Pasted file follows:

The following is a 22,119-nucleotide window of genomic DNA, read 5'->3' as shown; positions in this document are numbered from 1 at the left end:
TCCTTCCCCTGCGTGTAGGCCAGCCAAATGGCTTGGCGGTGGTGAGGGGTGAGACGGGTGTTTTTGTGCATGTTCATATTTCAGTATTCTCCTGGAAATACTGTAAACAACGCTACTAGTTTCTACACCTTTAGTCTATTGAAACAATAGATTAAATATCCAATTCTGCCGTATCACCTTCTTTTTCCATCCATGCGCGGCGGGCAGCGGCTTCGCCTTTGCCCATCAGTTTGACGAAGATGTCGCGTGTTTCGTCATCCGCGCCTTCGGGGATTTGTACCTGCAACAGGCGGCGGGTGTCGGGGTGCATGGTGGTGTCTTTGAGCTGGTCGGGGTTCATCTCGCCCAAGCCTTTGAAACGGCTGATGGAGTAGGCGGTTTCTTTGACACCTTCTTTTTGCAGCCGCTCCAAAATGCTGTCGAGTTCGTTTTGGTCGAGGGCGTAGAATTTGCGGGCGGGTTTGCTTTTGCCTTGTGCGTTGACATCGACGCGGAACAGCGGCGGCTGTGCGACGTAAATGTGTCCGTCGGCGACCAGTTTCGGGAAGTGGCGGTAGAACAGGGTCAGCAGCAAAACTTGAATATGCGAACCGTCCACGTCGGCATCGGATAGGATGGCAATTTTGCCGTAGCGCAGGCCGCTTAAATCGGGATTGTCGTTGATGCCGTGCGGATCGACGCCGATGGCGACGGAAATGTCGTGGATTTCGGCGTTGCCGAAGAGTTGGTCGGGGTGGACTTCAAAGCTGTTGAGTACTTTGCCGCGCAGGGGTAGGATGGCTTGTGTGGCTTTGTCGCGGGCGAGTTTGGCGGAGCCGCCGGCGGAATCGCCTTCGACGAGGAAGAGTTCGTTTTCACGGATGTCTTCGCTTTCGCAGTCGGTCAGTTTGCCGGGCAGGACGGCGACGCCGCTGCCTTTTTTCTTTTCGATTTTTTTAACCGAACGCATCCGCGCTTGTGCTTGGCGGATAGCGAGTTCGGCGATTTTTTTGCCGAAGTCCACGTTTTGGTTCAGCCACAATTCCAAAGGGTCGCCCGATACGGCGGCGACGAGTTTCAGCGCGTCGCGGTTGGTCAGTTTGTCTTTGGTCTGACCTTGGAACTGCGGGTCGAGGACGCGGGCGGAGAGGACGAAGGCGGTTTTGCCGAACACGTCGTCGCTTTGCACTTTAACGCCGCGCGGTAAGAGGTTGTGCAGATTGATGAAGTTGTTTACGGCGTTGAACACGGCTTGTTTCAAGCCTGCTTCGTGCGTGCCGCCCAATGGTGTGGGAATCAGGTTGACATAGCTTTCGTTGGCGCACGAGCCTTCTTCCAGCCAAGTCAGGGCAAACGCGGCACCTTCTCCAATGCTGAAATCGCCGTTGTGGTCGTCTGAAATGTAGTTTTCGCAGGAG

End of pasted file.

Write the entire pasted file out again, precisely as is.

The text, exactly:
The following is a 22,119-nucleotide window of genomic DNA, read 5'->3' as shown; positions in this document are numbered from 1 at the left end:
TCCTTCCCCTGCGTGTAGGCCAGCCAAATGGCTTGGCGGTGGTGAGGGGTGAGACGGGTGTTTTTGTGCATGTTCATATTTCAGTATTCTCCTGGAAATACTGTAAACAACGCTACTAGTTTCTACACCTTTAGTCTATTGAAACAATAGATTAAATATCCAATTCTGCCGTATCACCTTCTTTTTCCATCCATGCGCGGCGGGCAGCGGCTTCGCCTTTGCCCATCAGTTTGACGAAGATGTCGCGTGTTTCGTCATCCGCGCCTTCGGGGATTTGTACCTGCAACAGGCGGCGGGTGTCGGGGTGCATGGTGGTGTCTTTGAGCTGGTCGGGGTTCATCTCGCCCAAGCCTTTGAAACGGCTGATGGAGTAGGCGGTTTCTTTGACACCTTCTTTTTGCAGCCGCTCCAAAATGCTGTCGAGTTCGTTTTGGTCGAGGGCGTAGAATTTGCGGGCGGGTTTGCTTTTGCCTTGTGCGTTGACATCGACGCGGAACAGCGGCGGCTGTGCGACGTAAATGTGTCCGTCGGCGACCAGTTTCGGGAAGTGGCGGTAGAACAGGGTCAGCAGCAAAACTTGAATATGCGAACCGTCCACGTCGGCATCGGATAGGATGGCAATTTTGCCGTAGCGCAGGCCGCTTAAATCGGGATTGTCGTTGATGCCGTGCGGATCGACGCCGATGGCGACGGAAATGTCGTGGATTTCGGCGTTGCCGAAGAGTTGGTCGGGGTGGACTTCAAAGCTGTTGAGTACTTTGCCGCGCAGGGGTAGGATGGCTTGTGTGGCTTTGTCGCGGGCGAGTTTGGCGGAGCCGCCGGCGGAATCGCCTTCGACGAGGAAGAGTTCGTTTTCACGGATGTCTTCGCTTTCGCAGTCGGTCAGTTTGCCGGGCAGGACGGCGACGCCGCTGCCTTTTTTCTTTTCGATTTTTTTAACCGAACGCATCCGCGCTTGTGCTTGGCGGATAGCGAGTTCGGCGATTTTTTTGCCGAAGTCCACGTTTTGGTTCAGCCACAATTCCAAAGGGTCGCCCGATACGGCGGCGACGAGTTTCAGCGCGTCGCGGTTGGTCAGTTTGTCTTTGGTCTGACCTTGGAACTGCGGGTCGAGGACGCGGGCGGAGAGGACGAAGGCGGTTTTGCCGAACACGTCGTCGCTTTGCACTTTAACGCCGCGCGGTAAGAGGTTGTGCAGATTGATGAAGTTGTTTACGGCGTTGAACACGGCTTGTTTCAAGCCTGCTTCGTGCGTGCCGCCCAATGGTGTGGGAATCAGGTTGACATAGCTTTCGTTGGCGCACGAGCCTTCTTCCAGCCAAGTCAGGGCAAACGCGGCACCTTCTCCAATGCTGAAATCGCCGTTGTGGTCGTCTGAAATGTAGTTTTCGCAGGAG